After four outstanding appearances for the AZL White Sox this year, in which he allowed just three hits and two walks in 6 ⅓ innings while striking out 13, Peralta was promoted to Great Falls on July 4. Peralta continued his mastery of rookie league hitters with the Voyagers, as he kept his walks and hits down while striking out 45 hitters in just more than 30 innings. Combined with both teams in 18 outings spanning 36 ⅔ innings, Peralta compiled a 1.96 ERA and 0.95 WHIP by relinquishing just 25 hits (.182 OBA) and 10 walks (6.7%) while fanning 58 (38.7%). When hitters made contact off him, they hit grounders over 43% of the time. While lefties hit Peralta at a .250 clip this year, he held righties to a .165 average.

In addition to a fastball which he uses to set up hitters, Peralta features a wipe-out curveball and changeup to help put them away. Peralta is likely to begin the 2020 season with Kannapolis.

 

 

South Side Hit Pen Top Prospect 50: Caleb Freeman

Found fortune: This “Wild Thing” had a tame — but killer — pro debut. (Sean Williams/South Side Hit Pen)



Caleb Freeman
Right-Handed Relief Pitcher
6´1´´
190 pounds
Age: 22
SSHP rank among all right-handed relief pitchers in the system: 8
2020 SSS Top Prospect Vote Rank: 45

Despite incredible stuff, Caleb Freeman struggled for Texas Tech largely because of his lack of control and command. His best year with the Red Raiders was his sophomore one in 2018, when he finished with a 5.18 ERA and 1.61 WHIP in 22 contests spanning 33 innings, as he allowed 35 hits and 18 walks while fanning 31. Freeman’s junior season this year saw him slip to a 6.89 ERA and 2.49 WHIP in 15 2/3 innings, as he relinquished 26 hits (.388 OBA) and 13 walks (16.3%) while also striking out 13. The White Sox drafted Freeman in the 15th round with the hopes that they could help him reach his high ceiling.

Freeman did well at all three of his stops (AZL, Great Falls and Kannapolis) this year. In a combined 17 games totaling 24 ⅔ innings, he saved four with a 2.19 ERA and 0.97 WHIP. In those innings, Freeman allowed just 15 hits (.170 OBA) and nine walks (8.9%) while striking out a whopping 38 batters (37.6%). It’s like he found his control and command overnight.

Just before the draft, Baseball America stated Freeman’s fastball typically runs 94-98 mph and flashes of a plus curve. However, they continued, his 20-grade control and command keeps him from taking advantage of his high-end stuff.

Freeman will likely to return to Kannapolis to begin the 2020 season, as he only entered two games for the Intimidators before season’s end. If he can continue to hone both his command and control next year, expect him to move up the ranks rather quickly.

 

South Side Hit Pen Top Prospect 51: Jason Bilous

Back-end bonus: Bilous appears to have a promising future as a short man out the bullpen. (Coastal Carolina University)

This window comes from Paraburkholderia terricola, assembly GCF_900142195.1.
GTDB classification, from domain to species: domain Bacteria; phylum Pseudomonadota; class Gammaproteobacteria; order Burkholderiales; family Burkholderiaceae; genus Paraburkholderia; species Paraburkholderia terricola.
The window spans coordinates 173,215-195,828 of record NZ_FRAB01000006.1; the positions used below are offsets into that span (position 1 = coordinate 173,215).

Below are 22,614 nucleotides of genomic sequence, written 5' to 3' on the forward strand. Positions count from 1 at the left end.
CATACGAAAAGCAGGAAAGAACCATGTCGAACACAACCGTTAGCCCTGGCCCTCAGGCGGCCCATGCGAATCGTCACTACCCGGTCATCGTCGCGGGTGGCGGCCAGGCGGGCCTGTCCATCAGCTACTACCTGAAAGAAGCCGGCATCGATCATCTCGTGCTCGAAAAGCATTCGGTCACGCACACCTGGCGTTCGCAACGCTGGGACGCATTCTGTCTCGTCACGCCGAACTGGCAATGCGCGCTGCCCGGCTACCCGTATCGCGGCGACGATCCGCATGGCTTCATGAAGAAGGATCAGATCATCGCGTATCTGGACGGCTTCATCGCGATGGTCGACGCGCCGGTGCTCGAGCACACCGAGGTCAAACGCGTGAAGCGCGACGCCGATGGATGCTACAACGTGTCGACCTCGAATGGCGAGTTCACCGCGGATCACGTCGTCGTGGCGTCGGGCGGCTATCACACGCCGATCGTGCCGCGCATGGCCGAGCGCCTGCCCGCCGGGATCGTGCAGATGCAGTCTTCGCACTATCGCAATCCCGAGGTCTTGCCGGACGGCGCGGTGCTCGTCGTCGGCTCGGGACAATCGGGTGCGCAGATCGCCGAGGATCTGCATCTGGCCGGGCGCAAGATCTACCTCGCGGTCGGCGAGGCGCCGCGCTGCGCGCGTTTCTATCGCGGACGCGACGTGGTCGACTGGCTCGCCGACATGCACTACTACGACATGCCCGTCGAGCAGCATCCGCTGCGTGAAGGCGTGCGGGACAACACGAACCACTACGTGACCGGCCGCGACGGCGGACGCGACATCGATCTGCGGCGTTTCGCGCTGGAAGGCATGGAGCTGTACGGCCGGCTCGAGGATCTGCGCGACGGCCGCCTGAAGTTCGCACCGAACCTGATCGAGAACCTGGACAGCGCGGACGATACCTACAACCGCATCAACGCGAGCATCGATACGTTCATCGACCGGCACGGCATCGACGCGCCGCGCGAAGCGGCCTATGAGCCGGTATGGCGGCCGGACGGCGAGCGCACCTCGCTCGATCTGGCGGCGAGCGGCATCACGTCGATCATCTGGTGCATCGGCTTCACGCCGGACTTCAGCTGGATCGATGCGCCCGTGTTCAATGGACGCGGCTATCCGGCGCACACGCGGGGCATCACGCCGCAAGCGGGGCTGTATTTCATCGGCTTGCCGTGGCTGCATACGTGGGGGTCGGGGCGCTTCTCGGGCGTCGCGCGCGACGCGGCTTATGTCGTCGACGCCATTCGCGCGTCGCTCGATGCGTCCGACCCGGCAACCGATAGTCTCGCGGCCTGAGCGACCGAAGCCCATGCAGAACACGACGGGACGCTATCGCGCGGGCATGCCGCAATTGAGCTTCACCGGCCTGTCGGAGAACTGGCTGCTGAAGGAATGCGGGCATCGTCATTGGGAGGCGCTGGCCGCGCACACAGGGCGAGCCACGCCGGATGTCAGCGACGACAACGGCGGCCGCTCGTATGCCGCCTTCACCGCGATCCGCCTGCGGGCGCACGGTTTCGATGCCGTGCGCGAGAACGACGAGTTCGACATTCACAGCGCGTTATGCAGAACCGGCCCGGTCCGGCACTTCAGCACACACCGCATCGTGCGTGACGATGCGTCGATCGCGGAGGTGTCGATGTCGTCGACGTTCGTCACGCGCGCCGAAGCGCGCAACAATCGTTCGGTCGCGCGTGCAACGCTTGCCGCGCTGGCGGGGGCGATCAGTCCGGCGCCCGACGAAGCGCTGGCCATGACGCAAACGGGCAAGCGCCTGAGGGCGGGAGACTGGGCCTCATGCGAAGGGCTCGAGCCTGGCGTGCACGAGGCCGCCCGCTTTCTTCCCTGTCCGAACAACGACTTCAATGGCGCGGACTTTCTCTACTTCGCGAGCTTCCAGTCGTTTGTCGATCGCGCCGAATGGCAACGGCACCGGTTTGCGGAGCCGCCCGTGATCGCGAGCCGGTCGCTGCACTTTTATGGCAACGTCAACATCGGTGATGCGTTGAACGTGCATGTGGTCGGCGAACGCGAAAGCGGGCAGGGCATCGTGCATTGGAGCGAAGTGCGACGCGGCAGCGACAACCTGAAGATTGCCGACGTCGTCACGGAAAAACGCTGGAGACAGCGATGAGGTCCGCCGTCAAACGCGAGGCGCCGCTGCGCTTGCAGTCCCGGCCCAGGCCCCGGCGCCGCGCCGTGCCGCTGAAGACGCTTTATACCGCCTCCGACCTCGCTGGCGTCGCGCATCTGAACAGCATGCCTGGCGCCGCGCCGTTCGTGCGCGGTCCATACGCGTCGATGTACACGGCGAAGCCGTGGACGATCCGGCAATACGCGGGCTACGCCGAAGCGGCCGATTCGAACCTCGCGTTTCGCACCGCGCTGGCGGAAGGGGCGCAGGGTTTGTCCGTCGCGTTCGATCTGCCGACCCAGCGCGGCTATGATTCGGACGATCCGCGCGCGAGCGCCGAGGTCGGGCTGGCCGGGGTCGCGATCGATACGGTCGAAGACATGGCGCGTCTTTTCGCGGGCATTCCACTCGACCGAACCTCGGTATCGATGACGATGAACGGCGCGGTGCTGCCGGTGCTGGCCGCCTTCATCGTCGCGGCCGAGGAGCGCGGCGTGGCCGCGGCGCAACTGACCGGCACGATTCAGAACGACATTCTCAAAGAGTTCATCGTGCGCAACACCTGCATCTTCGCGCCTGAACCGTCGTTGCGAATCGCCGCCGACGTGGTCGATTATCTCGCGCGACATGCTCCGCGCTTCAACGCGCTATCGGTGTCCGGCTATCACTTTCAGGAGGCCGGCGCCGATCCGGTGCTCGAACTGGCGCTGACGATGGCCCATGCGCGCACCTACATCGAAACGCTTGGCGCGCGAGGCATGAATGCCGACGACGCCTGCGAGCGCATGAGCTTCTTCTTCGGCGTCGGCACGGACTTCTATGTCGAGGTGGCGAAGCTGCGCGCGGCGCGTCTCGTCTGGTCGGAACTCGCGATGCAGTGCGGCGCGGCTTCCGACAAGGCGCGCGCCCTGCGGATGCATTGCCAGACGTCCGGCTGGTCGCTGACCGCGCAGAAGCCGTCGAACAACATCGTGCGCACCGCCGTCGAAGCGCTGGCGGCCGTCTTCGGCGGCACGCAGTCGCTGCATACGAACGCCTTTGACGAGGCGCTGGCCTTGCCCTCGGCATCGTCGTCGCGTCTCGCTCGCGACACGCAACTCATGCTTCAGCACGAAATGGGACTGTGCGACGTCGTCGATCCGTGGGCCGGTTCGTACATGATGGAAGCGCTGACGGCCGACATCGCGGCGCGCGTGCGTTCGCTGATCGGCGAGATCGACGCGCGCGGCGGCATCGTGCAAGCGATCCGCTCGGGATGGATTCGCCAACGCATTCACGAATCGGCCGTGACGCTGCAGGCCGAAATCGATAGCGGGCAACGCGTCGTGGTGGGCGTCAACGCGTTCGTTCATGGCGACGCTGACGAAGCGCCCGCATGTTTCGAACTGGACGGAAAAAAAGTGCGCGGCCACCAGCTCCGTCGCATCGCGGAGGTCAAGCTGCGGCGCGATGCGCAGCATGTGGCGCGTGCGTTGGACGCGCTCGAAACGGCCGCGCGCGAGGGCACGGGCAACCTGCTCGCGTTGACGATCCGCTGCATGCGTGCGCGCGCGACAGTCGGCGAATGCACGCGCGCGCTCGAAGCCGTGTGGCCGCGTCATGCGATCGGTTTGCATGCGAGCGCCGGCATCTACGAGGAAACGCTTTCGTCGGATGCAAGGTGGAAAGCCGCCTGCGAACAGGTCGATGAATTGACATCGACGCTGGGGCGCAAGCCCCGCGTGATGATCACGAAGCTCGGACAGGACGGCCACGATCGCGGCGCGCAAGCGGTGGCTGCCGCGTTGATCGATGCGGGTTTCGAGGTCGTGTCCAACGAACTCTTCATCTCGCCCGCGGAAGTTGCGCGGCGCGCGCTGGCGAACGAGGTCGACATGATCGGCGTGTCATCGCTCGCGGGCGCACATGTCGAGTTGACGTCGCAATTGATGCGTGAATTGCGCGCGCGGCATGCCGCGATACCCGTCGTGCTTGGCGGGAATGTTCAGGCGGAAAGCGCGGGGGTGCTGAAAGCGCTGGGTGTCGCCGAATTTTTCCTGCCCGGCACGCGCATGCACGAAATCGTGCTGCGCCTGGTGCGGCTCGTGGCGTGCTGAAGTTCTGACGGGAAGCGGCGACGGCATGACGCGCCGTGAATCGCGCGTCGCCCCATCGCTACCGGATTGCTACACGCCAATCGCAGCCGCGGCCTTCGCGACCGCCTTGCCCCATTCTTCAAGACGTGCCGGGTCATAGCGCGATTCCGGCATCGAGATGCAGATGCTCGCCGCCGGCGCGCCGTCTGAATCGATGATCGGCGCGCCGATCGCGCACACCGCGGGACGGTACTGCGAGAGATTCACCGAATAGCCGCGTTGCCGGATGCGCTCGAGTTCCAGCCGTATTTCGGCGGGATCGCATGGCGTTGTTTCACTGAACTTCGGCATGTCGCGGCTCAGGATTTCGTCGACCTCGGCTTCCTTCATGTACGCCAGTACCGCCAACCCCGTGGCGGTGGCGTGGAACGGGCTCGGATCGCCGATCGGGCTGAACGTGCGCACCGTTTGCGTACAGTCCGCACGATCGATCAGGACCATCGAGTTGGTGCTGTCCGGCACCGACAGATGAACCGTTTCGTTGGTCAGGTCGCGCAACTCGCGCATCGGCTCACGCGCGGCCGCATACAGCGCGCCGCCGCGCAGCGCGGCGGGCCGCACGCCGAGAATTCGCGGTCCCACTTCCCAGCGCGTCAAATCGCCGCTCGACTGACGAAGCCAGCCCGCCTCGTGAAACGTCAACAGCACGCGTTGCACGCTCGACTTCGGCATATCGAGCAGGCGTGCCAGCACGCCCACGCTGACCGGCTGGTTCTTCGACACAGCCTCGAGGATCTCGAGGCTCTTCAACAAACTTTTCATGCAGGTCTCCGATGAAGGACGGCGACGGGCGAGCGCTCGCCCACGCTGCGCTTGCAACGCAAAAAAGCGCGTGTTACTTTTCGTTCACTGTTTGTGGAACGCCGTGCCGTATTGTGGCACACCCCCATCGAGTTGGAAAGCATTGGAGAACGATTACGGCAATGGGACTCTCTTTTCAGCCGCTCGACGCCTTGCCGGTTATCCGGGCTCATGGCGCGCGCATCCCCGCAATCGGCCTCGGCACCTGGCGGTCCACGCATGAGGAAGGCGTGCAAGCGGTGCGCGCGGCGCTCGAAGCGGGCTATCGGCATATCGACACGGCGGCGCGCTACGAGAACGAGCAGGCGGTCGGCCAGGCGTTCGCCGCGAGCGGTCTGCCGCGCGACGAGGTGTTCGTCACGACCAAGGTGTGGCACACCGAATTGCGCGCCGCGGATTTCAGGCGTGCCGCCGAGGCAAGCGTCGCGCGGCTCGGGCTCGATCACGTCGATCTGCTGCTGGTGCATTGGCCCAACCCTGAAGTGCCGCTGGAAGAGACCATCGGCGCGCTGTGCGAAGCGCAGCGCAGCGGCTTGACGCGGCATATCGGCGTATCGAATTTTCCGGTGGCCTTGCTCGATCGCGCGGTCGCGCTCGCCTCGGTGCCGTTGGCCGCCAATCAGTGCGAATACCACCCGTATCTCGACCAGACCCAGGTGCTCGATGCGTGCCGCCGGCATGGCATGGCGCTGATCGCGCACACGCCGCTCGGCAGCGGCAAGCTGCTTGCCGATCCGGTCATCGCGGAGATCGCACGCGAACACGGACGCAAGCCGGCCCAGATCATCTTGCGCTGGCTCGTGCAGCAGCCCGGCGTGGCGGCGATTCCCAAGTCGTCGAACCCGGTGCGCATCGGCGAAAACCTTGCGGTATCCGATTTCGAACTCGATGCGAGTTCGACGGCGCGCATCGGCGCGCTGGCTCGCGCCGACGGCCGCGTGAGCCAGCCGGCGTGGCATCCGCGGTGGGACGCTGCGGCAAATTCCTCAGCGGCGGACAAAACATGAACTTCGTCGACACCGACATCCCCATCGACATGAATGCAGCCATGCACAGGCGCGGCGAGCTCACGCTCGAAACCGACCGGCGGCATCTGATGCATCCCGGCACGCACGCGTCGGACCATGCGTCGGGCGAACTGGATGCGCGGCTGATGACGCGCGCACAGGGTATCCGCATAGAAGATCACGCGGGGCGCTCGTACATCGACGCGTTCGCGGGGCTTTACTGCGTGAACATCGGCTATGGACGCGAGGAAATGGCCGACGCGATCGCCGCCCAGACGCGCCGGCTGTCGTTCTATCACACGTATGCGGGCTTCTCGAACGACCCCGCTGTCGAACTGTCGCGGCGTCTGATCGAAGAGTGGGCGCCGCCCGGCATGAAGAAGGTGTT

Jason Bilous
Right-Handed Starting Pitcher
6´2´´
185 pounds
Age: 22
SSHP rank among all right-handed starting pitchers in the system: 9
2019 SSS Top Prospect Rank: 79

Jason Bilous was ranked among the Top 200 draft prospects by MLB Pipeline prior to the 2018 draft, but slipped to the 13th round due to concerns about his control. His fastball was graded 65, slider 55, changeup 50 and control 40 by MLB Pipeline at the time.

Bilous, in his junior season with Coastal Carolina, fanned a whopping 103 hitters but walked an incredibly-high 66; Bilous’ 7.13 BB/9 rate in 2018 for the Chanticleers was nearly identical to his overall college rate of 7.12. Upon being drafted, Bilous was immediately inserted into the Great Falls rotation, where he suffered through a 7.81 ERA and 1.95 WHIP, with 46 hits (.324 OBA) and 24 walks (13.9%) while striking out 31 (17.9%) in 39 innings.

The 2019 season in Kannapolis was kinder to Bilous, as his ERA and WHIP improved to 3.70 and 1.39 respectively in his 31 appearances (17 starts) spanning 104 ⅔ innings. Opponents hit just .220 against this year, while he improved his strikeout rate to 24.5%. Bilous’ walk rate did improve a bit, but was still way too high at 13.2%.

Bilous is athletic but has a long arm action in the back of his delivery that hampers him from repeating his release point and keeping his mechanics in sync. It’s that which hampers his control, which could ultimately force him into a bullpen role going forward. Bilous’ ERA out of the bullpen this year was 2.86 compared to 4.01 as a starter. Thanks to his ever-improving changeup, lefties hit just .184 against him while righties fared better at .242.

If Bilous ever finds that release point, he could move up the system quickly. In the meantime, he may begin next season at hitting-friendly Winston-Salem.